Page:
British Columbia, Canada, 2013
In all this, his voice was a note of calm and reason. He made no secret of his orientation, nor did he make it an issue. His broadcasts were poignantly matter-of-fact, as he dealt with the battery of medications he was being treated with, the loss of his health, his eyesight, and eventually his life. But never his dignity, his insight, his humanity or his compassion. It was a singular act of courageous generosity, and today, still, I stand in awe of him.
Peter was a young Vancouver physician diagnosed with HIV/AIDS in 1985. When his condition became too debilitating to continue practising medicine, he sought to inform and educate the public and others living with HIV/AIDS via The Dr. Peter Diaries. In 111 television episodes broadcast on CBC TV over two years, Dr. Peter used honesty, pathos and humour to share his experience, bringing a human face and a human touch to the epidemic at a time when too few knew the difference between myth and medical reality.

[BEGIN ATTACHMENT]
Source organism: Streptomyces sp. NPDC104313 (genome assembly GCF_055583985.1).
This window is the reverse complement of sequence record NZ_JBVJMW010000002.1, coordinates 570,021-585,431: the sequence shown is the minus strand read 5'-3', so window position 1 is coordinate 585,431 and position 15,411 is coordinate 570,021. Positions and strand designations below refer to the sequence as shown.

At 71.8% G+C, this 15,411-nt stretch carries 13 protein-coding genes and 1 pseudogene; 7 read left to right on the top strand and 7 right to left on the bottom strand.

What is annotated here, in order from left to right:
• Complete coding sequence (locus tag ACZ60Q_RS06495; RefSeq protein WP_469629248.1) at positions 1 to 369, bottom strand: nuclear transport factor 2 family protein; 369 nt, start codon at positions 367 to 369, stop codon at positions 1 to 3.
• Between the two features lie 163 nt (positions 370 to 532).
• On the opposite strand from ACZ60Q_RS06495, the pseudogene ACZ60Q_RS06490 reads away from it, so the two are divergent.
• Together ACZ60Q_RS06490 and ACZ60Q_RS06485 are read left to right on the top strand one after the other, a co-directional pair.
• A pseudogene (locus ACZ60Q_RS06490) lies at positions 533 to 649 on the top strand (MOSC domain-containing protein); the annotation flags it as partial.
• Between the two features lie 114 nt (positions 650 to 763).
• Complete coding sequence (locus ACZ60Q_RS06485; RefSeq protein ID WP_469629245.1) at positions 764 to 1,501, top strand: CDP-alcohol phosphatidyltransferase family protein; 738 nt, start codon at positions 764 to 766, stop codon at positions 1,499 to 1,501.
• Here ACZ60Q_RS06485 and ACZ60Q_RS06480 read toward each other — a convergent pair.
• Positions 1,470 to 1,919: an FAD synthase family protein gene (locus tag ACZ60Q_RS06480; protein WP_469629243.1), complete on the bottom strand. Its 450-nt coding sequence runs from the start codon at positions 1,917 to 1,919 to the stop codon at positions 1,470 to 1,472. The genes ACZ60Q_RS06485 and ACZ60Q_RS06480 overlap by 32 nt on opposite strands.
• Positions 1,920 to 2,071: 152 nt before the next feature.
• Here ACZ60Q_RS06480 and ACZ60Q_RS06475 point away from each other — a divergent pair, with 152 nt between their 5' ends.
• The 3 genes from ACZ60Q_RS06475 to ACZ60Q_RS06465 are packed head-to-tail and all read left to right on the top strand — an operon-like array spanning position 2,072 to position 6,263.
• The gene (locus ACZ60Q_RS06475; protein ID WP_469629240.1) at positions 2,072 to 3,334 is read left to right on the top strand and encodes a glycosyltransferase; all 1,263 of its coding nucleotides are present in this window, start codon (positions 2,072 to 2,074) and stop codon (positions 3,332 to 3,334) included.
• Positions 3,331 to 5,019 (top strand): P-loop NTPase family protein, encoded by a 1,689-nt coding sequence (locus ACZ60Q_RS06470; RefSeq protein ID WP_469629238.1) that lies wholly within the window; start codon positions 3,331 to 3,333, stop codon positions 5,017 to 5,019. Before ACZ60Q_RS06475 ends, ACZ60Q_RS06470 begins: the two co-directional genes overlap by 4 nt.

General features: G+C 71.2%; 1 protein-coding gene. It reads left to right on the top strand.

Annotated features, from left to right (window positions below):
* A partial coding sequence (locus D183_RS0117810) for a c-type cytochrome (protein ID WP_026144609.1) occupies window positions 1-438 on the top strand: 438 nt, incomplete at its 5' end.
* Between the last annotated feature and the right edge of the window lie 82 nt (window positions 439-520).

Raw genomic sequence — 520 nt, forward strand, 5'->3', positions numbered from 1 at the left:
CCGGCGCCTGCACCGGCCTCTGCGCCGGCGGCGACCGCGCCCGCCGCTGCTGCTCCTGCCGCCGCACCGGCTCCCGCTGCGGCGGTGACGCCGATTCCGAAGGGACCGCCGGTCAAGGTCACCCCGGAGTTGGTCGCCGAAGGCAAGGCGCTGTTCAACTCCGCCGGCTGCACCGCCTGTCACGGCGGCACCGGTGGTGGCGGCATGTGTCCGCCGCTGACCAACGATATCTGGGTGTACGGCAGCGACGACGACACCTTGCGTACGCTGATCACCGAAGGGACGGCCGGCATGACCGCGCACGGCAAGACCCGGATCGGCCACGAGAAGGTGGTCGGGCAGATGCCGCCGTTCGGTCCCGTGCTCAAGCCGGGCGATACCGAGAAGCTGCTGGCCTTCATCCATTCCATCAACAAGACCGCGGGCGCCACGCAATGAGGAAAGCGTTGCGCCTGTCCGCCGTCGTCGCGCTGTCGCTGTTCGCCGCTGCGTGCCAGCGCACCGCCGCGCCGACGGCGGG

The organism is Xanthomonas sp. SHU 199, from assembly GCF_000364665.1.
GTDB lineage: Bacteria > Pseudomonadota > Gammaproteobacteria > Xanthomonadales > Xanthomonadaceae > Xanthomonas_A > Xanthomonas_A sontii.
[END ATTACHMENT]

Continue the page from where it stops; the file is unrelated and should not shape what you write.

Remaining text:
Peter believed that there was no substitute for the ongoing involvement and support of caring people. He saw the landscape of HIV and AIDS changing and knew the needs of those affected would become more complex.
The Dr. Peter AIDS Foundation was established by Dr. Peter Jepson-Young just prior to his death in 1992.
All 111 Dr. Peter episodes are available online here via the CBC website.